23 Dec Humility & The Phenomenon of Centricity
Executive Presence: Humility
The Phenomenon of Centricity
In searching for ways to appropriately guide you to becoming a humble leader, we shared the topic with several of our Executive Coaching Certification programs at the University of Georgia. From those discussions, we have developed a concept called the Phenomenon of Centricity. Centricity involves seeing one’s self as the center of all things.
Centricity plays a part in all of our daily lives. Both our point of view and our basic wiring make centricity unavoidable. Be aware of it, and you will begin to recognize it in yourself as well as others.
Both pride and arrogance come from natural, untamed centricity. When they are combined, we show little or no concern for others. When we do not consciously acknowledge others, even in a subtle manner, we get the sense that everything revolves around our persona. When we only think about how a situation affects us, we are being overpowered by the Phenomenon of Centricity.
Imagine this scenario: A university classroom is interrupted by the shrill sound of a fire alarm. Students and teachers maneuver through the halls and then down the stairs with ease. They gather across the street, wondering if the alarm signaled a fire. Ten minutes later, they are given the ‘all clear’ to re-enter the building. As the students approach the steps, there is someone sitting in the middle of the stairway, unpacking his lunch. He was completely oblivious to the fact that hundreds of students were approaching the steps, and he was blocking their progress. The young man did not move left or right, nor did he gather his lunch and find another location. This was where he had chosen to eat his lunch, and nothing was going to stop this process.
Think about something you do on a daily basis. Does it affect others in a way that could be interpreted as care for no one but yourself?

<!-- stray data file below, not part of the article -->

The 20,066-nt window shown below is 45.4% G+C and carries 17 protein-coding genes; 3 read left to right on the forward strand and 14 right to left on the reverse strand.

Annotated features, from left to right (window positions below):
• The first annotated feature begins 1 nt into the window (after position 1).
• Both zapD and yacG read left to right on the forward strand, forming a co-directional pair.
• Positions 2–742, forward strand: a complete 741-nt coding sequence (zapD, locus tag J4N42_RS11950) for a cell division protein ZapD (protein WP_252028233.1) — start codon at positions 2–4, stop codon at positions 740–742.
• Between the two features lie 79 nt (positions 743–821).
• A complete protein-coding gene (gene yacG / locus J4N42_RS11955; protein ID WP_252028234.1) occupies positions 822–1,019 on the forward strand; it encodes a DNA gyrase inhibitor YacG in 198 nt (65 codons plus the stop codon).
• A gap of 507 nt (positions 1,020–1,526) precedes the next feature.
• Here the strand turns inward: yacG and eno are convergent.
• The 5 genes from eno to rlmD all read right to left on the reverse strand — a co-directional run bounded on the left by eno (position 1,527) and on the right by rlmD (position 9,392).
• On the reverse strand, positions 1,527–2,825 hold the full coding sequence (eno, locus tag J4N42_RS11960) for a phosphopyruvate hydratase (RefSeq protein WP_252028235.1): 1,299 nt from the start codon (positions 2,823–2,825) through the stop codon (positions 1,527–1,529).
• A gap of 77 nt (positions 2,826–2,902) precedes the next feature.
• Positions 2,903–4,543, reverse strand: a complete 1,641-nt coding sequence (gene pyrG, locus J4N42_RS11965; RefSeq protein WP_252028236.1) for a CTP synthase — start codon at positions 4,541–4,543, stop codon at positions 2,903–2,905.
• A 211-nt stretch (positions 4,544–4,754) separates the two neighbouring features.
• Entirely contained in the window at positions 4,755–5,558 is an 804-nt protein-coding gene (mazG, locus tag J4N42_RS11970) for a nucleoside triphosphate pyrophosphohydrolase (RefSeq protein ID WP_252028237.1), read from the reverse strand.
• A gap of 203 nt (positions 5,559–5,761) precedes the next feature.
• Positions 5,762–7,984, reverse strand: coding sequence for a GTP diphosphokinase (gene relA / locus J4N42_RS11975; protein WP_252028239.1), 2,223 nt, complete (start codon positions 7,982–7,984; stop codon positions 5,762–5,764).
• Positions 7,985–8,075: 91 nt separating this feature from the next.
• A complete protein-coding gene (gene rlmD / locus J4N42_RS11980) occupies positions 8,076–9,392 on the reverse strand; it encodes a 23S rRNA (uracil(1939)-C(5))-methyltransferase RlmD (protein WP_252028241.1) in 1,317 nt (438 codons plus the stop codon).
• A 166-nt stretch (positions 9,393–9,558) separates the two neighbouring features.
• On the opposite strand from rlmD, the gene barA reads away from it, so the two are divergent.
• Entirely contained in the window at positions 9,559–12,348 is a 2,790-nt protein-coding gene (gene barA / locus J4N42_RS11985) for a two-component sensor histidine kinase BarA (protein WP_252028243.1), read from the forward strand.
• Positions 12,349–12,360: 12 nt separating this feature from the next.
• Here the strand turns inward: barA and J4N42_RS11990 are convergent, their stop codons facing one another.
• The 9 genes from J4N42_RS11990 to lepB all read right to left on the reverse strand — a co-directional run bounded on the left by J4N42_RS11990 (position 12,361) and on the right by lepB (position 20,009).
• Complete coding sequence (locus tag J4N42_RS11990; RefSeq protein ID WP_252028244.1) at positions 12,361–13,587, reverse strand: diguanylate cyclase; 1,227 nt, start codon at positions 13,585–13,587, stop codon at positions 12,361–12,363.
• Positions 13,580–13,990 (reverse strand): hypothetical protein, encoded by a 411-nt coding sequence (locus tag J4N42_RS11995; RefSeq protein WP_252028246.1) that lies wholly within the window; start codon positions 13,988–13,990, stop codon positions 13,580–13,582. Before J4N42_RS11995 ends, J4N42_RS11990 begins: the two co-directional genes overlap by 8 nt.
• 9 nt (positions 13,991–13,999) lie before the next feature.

Case Study – Example
Stan drops in to a local coffee shop each morning on his way to work. There is always a line for service, and then… there is Sheila.
She is usually in line slightly in front of Stan. She always has a conversation underway on her cell phone. Sheila is loud and always does most of the talking. When Sheila approaches the counter she keeps talking on the phone as she places her order. Shelia even says to the person on the phone, “I have no idea what I want”. She carries on, holding up the line for several minutes, just to order one drink.
Sheila’s arrogance affects everyone around her. She is oblivious to this. Getting what she wants and doing what she needs to; that’s all that matters to her. She misses the barista asking her pertinent questions to understand better what she wants. The person on the phone is not able to get a word in. Poor Stan and other patrons must decide what to do: leave, wait or say something to Sheila.
She clearly lacks humility. She is not aware of anyone’s needs but her own. Of course, this is not the only place she acts this way. This phenomena of centricity follows Sheila as she enters the office. Imagine what her employees may be going through if she is oblivious to what they are thinking.
You will learn more about the phenomenon of centricity throughout our Executive Presence blog post series beginning this month and carrying us through the end of 202o. Each month we will share with you a tool from our ten Executive Presence booklets. Stay tuned!